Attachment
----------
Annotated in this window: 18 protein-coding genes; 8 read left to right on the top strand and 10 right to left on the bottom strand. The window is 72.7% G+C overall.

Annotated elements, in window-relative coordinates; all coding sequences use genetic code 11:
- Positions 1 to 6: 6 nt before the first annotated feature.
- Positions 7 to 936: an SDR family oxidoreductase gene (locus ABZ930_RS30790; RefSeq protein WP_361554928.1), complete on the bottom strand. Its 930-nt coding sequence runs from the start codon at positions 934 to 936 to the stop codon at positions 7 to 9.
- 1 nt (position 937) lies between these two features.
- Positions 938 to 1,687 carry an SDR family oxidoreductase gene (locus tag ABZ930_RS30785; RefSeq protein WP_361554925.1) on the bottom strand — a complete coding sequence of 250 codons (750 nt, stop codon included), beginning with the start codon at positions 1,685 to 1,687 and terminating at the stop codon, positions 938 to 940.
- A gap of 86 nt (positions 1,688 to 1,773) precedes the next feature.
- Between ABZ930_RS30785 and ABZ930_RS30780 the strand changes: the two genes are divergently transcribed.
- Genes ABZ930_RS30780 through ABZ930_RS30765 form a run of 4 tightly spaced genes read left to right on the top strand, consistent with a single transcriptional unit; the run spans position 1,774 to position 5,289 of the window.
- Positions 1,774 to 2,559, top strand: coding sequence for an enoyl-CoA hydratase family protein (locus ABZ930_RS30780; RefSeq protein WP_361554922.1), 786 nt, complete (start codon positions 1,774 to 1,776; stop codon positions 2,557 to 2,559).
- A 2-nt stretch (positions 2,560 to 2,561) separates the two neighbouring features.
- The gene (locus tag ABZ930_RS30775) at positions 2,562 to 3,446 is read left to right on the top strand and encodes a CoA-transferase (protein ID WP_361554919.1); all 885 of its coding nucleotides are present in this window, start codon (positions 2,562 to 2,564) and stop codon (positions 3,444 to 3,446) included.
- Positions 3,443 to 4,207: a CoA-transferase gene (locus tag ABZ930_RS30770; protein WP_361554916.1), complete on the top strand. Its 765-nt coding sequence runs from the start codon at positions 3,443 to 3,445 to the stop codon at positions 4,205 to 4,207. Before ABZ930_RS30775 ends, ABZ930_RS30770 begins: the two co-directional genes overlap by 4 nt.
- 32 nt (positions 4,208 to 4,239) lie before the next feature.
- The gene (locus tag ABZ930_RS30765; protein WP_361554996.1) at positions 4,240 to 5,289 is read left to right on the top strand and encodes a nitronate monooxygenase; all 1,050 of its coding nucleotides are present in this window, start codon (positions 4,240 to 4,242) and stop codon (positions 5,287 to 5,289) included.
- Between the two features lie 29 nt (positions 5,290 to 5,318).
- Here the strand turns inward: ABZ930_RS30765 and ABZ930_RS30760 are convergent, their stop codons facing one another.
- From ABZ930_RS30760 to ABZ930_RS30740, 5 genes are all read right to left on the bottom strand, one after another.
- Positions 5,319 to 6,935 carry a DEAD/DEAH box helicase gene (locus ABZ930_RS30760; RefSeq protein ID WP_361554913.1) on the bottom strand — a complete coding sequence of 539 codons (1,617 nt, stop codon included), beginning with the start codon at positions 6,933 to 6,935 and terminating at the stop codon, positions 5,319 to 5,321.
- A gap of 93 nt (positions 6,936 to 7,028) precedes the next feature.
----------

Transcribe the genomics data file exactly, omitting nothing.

Annotated in this window: 18 protein-coding genes; 8 read left to right on the top strand and 10 right to left on the bottom strand. The window is 72.7% G+C overall.

Annotated elements, in window-relative coordinates; all coding sequences use genetic code 11:
- Positions 1 to 6: 6 nt before the first annotated feature.
- Positions 7 to 936: an SDR family oxidoreductase gene (locus ABZ930_RS30790; RefSeq protein WP_361554928.1), complete on the bottom strand. Its 930-nt coding sequence runs from the start codon at positions 934 to 936 to the stop codon at positions 7 to 9.
- 1 nt (position 937) lies between these two features.
- Positions 938 to 1,687 carry an SDR family oxidoreductase gene (locus tag ABZ930_RS30785; RefSeq protein WP_361554925.1) on the bottom strand — a complete coding sequence of 250 codons (750 nt, stop codon included), beginning with the start codon at positions 1,685 to 1,687 and terminating at the stop codon, positions 938 to 940.
- A gap of 86 nt (positions 1,688 to 1,773) precedes the next feature.
- Between ABZ930_RS30785 and ABZ930_RS30780 the strand changes: the two genes are divergently transcribed.
- Genes ABZ930_RS30780 through ABZ930_RS30765 form a run of 4 tightly spaced genes read left to right on the top strand, consistent with a single transcriptional unit; the run spans position 1,774 to position 5,289 of the window.
- Positions 1,774 to 2,559, top strand: coding sequence for an enoyl-CoA hydratase family protein (locus ABZ930_RS30780; RefSeq protein WP_361554922.1), 786 nt, complete (start codon positions 1,774 to 1,776; stop codon positions 2,557 to 2,559).
- A 2-nt stretch (positions 2,560 to 2,561) separates the two neighbouring features.
- The gene (locus tag ABZ930_RS30775) at positions 2,562 to 3,446 is read left to right on the top strand and encodes a CoA-transferase (protein ID WP_361554919.1); all 885 of its coding nucleotides are present in this window, start codon (positions 2,562 to 2,564) and stop codon (positions 3,444 to 3,446) included.
- Positions 3,443 to 4,207: a CoA-transferase gene (locus tag ABZ930_RS30770; protein WP_361554916.1), complete on the top strand. Its 765-nt coding sequence runs from the start codon at positions 3,443 to 3,445 to the stop codon at positions 4,205 to 4,207. Before ABZ930_RS30775 ends, ABZ930_RS30770 begins: the two co-directional genes overlap by 4 nt.
- 32 nt (positions 4,208 to 4,239) lie before the next feature.
- The gene (locus tag ABZ930_RS30765; protein WP_361554996.1) at positions 4,240 to 5,289 is read left to right on the top strand and encodes a nitronate monooxygenase; all 1,050 of its coding nucleotides are present in this window, start codon (positions 4,240 to 4,242) and stop codon (positions 5,287 to 5,289) included.
- Between the two features lie 29 nt (positions 5,290 to 5,318).
- Here the strand turns inward: ABZ930_RS30765 and ABZ930_RS30760 are convergent, their stop codons facing one another.
- From ABZ930_RS30760 to ABZ930_RS30740, 5 genes are all read right to left on the bottom strand, one after another.
- Positions 5,319 to 6,935 carry a DEAD/DEAH box helicase gene (locus ABZ930_RS30760; RefSeq protein ID WP_361554913.1) on the bottom strand — a complete coding sequence of 539 codons (1,617 nt, stop codon included), beginning with the start codon at positions 6,933 to 6,935 and terminating at the stop codon, positions 5,319 to 5,321.
- A gap of 93 nt (positions 6,936 to 7,028) precedes the next feature.